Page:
Vedanta is a natural resource company with fairly diversified operations including iron ore mining, power generation and copper production. I should point out here that if there’s one area I tend to steer clear of when doing automated sifting, it tends to be Basic Materials. The sector has a lot of commodity volatility which could make automated numbers look amazing one year, and bad the next, which means we would have to put in some extra due diligence on a company like this.
Let’s take a look at Vedanta’s numbers. They’re a $10.5B company who happens to be ~50% off of their 52-week high. Their most recent year Piotroski score is 7 and it’s been in the “good” range (7-9) for a couple of years.
Running a DCF of Vedanta and verifying reasonable growth forecasts is a little difficult given their relatively scarce coverage. In these scenarios I like to assume a fairly low growth rate and verify that they’re not actually sustaining negative growth by glancing at the income statements of the last few years. For a company like Vedanta who is diversified across the Basic Materials space, 5% annual growth seems appropriate.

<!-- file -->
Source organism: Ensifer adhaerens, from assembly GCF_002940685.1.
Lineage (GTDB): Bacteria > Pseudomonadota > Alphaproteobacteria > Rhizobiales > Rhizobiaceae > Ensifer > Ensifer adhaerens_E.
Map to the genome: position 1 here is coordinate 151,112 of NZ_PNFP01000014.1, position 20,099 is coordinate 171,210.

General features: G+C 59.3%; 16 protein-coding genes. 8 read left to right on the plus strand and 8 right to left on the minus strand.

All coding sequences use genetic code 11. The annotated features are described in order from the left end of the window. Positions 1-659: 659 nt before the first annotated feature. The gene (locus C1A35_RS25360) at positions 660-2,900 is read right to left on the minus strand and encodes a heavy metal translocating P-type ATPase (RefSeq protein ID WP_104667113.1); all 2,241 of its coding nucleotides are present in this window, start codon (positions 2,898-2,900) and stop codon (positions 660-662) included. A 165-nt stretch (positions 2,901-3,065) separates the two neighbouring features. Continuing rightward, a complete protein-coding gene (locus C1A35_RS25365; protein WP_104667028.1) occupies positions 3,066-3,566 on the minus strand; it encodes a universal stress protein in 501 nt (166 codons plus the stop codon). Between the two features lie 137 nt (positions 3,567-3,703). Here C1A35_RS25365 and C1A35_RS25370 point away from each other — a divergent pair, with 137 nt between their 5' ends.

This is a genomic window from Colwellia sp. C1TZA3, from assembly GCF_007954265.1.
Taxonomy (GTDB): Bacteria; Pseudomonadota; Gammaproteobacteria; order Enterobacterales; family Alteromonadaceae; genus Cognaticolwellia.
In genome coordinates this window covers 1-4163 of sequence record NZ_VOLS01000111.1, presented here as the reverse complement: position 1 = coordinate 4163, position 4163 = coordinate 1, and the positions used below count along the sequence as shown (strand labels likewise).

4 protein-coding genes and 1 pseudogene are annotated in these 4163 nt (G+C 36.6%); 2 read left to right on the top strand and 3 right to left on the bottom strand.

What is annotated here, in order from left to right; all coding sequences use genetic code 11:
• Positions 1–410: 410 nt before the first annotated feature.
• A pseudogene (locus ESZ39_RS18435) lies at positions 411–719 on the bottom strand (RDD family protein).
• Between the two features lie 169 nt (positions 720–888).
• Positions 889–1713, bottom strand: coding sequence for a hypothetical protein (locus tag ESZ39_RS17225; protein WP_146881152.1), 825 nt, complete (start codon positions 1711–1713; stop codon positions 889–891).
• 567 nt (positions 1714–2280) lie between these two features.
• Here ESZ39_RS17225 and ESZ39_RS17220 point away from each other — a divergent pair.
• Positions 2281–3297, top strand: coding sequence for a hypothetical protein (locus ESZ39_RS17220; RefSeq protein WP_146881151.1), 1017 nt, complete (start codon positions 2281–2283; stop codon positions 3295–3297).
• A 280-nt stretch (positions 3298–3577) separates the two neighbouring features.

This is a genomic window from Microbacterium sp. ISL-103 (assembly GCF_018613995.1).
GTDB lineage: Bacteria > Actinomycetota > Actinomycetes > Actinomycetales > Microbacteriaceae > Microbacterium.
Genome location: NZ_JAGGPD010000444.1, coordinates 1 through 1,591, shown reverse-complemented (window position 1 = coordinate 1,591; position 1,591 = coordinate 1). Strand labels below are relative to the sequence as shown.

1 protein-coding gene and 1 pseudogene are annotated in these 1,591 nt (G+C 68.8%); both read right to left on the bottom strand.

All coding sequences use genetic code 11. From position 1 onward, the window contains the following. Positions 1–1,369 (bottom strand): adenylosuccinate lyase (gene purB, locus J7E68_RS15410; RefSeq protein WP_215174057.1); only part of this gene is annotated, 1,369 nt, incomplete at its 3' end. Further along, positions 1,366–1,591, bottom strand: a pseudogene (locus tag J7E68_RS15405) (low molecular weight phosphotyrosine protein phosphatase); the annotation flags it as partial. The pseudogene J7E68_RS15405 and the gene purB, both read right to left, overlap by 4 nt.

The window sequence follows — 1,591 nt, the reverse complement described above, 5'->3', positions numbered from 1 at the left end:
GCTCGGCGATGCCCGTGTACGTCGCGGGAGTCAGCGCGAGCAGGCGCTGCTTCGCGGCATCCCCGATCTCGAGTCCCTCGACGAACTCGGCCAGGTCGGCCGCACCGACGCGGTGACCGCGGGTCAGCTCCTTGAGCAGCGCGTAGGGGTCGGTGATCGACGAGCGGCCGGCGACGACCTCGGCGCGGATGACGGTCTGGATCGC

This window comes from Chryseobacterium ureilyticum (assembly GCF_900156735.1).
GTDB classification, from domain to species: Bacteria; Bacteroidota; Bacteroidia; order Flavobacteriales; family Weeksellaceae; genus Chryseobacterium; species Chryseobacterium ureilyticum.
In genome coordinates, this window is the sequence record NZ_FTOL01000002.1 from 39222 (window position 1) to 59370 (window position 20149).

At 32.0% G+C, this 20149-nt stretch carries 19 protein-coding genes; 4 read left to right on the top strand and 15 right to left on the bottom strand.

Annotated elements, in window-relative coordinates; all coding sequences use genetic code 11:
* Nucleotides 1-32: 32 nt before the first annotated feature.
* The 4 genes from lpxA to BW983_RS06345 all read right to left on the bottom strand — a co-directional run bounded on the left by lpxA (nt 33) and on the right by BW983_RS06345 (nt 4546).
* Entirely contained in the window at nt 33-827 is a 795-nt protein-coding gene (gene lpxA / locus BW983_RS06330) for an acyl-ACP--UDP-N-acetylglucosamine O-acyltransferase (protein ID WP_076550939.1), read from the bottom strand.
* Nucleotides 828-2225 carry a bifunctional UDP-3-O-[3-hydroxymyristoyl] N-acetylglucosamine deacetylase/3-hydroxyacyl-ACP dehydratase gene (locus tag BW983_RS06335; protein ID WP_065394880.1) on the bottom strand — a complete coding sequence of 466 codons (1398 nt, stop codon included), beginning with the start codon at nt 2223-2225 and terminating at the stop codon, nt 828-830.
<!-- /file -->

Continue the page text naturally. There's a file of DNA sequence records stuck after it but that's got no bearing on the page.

With a 5% annual growth rate and an 8% discount, Vedanta is valued at $18.24, that’s a 60% margin of safety at the current price. A discount rate of 12% would leave a margin of safety around 10%.
With numbers like these, Vedanta enters my “thorough analysis” list. A list that I will explore in lots more depth and begin asking qualitative questions of.
NETSOL Technologies (NTWK)
NETSOL comes up second in our list. This is a much smaller company, and it may be smaller than any readers are willing to invest in, but let’s take a look anyway. NETSOL is a technology company, we’re already becoming diversified, that builds software solutions for asset financing and leasing in a wide range of industries.